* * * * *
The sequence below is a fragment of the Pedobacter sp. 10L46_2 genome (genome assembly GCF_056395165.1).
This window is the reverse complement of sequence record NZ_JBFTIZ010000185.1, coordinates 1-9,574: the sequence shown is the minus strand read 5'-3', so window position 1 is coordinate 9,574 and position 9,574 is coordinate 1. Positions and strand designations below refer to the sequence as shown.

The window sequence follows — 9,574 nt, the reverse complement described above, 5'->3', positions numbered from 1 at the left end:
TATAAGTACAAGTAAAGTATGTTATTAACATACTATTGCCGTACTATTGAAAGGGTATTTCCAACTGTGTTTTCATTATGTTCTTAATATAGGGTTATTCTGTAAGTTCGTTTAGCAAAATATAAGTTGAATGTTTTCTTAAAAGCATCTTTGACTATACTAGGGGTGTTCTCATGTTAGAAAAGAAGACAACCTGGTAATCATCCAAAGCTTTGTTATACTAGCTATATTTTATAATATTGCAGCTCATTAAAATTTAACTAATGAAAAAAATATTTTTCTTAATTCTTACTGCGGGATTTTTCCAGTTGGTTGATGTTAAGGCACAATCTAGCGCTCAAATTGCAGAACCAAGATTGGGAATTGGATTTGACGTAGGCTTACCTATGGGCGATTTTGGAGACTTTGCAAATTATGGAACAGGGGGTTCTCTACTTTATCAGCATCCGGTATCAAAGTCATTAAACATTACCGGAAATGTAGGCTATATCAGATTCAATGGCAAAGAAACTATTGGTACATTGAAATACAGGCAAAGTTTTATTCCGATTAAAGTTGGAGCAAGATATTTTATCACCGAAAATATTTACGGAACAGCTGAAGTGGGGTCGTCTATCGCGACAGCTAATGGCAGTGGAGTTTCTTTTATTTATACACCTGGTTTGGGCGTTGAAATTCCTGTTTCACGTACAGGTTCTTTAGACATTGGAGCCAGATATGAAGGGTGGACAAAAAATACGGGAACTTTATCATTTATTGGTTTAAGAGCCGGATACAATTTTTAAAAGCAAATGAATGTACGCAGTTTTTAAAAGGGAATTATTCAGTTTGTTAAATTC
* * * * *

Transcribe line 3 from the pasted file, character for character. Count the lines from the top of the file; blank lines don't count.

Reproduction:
The window sequence follows — 9,574 nt, the reverse complement described above, 5'->3', positions numbered from 1 at the left end: